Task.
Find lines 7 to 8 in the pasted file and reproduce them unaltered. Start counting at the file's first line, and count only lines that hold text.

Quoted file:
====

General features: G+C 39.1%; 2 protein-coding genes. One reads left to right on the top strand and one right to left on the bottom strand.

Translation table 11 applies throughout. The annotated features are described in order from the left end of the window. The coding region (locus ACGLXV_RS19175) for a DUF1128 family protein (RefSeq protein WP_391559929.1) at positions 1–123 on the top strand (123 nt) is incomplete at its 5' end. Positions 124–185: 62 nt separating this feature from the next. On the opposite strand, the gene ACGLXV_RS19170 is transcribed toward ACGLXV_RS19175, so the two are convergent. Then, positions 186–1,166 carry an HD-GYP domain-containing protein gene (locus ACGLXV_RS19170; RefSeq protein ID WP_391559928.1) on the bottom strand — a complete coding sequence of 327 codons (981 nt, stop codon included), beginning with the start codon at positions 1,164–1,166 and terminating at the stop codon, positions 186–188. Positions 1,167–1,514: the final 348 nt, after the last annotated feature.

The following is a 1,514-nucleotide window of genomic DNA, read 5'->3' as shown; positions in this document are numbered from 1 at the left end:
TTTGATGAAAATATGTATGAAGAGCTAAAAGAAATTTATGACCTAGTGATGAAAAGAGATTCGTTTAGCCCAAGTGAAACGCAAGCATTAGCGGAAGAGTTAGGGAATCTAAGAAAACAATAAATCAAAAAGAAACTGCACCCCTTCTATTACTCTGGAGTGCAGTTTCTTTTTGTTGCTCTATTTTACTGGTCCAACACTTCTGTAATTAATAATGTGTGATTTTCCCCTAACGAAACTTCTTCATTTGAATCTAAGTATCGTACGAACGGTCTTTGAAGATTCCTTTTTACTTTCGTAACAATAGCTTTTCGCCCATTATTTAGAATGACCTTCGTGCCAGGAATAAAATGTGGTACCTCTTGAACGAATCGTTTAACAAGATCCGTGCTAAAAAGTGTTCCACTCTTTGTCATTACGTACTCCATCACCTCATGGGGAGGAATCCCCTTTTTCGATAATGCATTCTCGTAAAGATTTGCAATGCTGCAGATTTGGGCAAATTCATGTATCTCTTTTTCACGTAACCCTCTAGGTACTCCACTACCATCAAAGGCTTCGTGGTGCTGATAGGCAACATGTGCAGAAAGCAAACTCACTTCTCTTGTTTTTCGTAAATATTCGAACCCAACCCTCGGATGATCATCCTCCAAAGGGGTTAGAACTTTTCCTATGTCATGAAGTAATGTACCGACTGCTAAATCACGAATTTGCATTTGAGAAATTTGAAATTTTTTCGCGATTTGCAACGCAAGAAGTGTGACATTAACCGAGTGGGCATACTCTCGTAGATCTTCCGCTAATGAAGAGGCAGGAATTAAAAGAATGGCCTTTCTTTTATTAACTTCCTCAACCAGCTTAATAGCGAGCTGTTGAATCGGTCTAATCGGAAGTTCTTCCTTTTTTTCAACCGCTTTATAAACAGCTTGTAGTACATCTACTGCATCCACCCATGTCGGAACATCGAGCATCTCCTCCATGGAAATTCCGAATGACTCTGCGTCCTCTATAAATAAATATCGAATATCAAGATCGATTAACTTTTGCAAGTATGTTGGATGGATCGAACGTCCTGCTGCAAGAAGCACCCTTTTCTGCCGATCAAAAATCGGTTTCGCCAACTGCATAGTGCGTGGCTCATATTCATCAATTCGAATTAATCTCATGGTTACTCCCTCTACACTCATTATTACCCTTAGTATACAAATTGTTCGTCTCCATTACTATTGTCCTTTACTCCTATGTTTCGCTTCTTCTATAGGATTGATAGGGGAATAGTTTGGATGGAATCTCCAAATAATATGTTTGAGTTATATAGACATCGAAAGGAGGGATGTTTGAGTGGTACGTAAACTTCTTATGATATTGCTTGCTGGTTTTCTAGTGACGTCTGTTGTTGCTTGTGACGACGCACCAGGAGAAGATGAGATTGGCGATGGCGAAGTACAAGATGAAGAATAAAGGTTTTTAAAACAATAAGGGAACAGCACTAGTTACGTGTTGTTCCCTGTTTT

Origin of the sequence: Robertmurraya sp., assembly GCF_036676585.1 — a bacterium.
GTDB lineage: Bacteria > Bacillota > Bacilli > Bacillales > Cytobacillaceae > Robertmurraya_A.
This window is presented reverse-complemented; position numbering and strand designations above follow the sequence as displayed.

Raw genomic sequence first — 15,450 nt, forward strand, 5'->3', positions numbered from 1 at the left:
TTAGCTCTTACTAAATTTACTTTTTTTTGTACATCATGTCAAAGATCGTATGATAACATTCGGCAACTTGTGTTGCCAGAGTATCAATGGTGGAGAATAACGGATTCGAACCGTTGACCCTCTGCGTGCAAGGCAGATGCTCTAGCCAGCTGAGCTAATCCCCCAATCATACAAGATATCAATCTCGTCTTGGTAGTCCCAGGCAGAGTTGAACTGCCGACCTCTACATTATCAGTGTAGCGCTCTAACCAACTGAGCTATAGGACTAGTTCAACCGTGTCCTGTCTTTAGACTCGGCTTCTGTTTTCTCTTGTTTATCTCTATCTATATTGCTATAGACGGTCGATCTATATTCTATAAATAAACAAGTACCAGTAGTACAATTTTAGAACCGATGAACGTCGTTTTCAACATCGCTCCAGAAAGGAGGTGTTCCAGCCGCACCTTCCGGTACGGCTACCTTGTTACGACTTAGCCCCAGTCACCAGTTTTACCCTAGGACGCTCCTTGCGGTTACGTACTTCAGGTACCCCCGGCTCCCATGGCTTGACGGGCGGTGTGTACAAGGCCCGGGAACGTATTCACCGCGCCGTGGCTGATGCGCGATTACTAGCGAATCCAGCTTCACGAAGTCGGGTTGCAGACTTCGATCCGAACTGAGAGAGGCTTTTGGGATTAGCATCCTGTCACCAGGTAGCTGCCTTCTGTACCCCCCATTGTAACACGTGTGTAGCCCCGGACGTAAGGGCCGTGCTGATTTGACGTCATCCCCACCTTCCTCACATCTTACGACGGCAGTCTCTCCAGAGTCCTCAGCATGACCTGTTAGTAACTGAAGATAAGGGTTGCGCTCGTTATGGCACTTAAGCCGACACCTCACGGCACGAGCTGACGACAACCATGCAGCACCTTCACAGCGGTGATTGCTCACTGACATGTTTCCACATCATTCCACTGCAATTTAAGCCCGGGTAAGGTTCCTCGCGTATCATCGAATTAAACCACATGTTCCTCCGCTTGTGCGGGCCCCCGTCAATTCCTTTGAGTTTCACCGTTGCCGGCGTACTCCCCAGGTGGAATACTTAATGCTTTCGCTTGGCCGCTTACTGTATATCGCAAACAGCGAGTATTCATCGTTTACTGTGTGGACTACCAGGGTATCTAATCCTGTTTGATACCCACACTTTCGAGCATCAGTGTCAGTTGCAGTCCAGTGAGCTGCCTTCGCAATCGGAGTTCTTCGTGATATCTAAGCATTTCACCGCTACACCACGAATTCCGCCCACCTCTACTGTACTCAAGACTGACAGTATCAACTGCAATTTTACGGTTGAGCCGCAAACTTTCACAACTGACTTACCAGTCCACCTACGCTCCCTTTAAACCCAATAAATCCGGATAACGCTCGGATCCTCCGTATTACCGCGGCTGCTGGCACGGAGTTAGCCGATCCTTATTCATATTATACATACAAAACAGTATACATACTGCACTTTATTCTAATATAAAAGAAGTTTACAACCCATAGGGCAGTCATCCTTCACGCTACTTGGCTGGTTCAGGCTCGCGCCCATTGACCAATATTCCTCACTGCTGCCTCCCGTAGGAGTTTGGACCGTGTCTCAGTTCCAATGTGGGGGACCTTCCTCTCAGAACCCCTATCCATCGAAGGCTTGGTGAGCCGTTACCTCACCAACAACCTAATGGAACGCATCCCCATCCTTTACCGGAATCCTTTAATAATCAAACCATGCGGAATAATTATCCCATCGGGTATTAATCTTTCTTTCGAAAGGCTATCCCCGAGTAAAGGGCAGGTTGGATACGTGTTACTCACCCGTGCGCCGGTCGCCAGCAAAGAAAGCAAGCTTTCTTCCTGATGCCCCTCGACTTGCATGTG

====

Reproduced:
This window is presented reverse-complemented; position numbering and strand designations above follow the sequence as displayed.

Raw genomic sequence first — 15,450 nt, forward strand, 5'->3', positions numbered from 1 at the left: